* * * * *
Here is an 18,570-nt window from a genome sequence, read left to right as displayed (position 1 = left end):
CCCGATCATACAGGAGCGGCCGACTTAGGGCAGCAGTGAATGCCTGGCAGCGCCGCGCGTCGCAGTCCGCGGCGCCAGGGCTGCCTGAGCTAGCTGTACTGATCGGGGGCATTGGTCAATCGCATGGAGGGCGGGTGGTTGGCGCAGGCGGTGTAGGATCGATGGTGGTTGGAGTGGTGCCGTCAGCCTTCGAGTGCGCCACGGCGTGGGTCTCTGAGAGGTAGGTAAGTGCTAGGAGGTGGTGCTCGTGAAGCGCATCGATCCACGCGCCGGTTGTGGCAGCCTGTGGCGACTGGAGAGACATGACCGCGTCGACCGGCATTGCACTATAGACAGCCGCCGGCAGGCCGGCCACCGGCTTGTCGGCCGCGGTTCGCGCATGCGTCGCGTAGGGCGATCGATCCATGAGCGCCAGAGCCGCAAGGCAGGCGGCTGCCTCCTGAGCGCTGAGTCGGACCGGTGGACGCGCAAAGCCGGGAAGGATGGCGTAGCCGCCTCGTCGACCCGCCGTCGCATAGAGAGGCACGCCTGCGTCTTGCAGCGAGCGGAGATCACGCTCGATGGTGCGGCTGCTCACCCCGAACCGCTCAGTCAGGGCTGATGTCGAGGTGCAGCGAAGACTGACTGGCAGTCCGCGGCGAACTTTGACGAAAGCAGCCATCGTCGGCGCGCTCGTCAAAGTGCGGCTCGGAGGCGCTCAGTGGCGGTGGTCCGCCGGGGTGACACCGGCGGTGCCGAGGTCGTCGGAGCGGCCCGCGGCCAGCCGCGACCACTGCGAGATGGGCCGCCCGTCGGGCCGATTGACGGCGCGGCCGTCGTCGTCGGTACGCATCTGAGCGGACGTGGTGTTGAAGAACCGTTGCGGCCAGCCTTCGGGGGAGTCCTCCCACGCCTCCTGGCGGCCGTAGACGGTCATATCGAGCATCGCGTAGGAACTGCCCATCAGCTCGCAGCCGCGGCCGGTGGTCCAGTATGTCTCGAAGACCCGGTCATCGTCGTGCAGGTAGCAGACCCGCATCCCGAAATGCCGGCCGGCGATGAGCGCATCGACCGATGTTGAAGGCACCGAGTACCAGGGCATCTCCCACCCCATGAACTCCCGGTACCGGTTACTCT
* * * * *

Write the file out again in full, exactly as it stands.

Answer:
Here is an 18,570-nt window from a genome sequence, read left to right as displayed (position 1 = left end):
CCCGATCATACAGGAGCGGCCGACTTAGGGCAGCAGTGAATGCCTGGCAGCGCCGCGCGTCGCAGTCCGCGGCGCCAGGGCTGCCTGAGCTAGCTGTACTGATCGGGGGCATTGGTCAATCGCATGGAGGGCGGGTGGTTGGCGCAGGCGGTGTAGGATCGATGGTGGTTGGAGTGGTGCCGTCAGCCTTCGAGTGCGCCACGGCGTGGGTCTCTGAGAGGTAGGTAAGTGCTAGGAGGTGGTGCTCGTGAAGCGCATCGATCCACGCGCCGGTTGTGGCAGCCTGTGGCGACTGGAGAGACATGACCGCGTCGACCGGCATTGCACTATAGACAGCCGCCGGCAGGCCGGCCACCGGCTTGTCGGCCGCGGTTCGCGCATGCGTCGCGTAGGGCGATCGATCCATGAGCGCCAGAGCCGCAAGGCAGGCGGCTGCCTCCTGAGCGCTGAGTCGGACCGGTGGACGCGCAAAGCCGGGAAGGATGGCGTAGCCGCCTCGTCGACCCGCCGTCGCATAGAGAGGCACGCCTGCGTCTTGCAGCGAGCGGAGATCACGCTCGATGGTGCGGCTGCTCACCCCGAACCGCTCAGTCAGGGCTGATGTCGAGGTGCAGCGAAGACTGACTGGCAGTCCGCGGCGAACTTTGACGAAAGCAGCCATCGTCGGCGCGCTCGTCAAAGTGCGGCTCGGAGGCGCTCAGTGGCGGTGGTCCGCCGGGGTGACACCGGCGGTGCCGAGGTCGTCGGAGCGGCCCGCGGCCAGCCGCGACCACTGCGAGATGGGCCGCCCGTCGGGCCGATTGACGGCGCGGCCGTCGTCGTCGGTACGCATCTGAGCGGACGTGGTGTTGAAGAACCGTTGCGGCCAGCCTTCGGGGGAGTCCTCCCACGCCTCCTGGCGGCCGTAGACGGTCATATCGAGCATCGCGTAGGAACTGCCCATCAGCTCGCAGCCGCGGCCGGTGGTCCAGTATGTCTCGAAGACCCGGTCATCGTCGTGCAGGTAGCAGACCCGCATCCCGAAATGCCGGCCGGCGATGAGCGCATCGACCGATGTTGAAGGCACCGAGTACCAGGGCATCTCCCACCCCATGAACTCCCGGTACCGGTTACTCT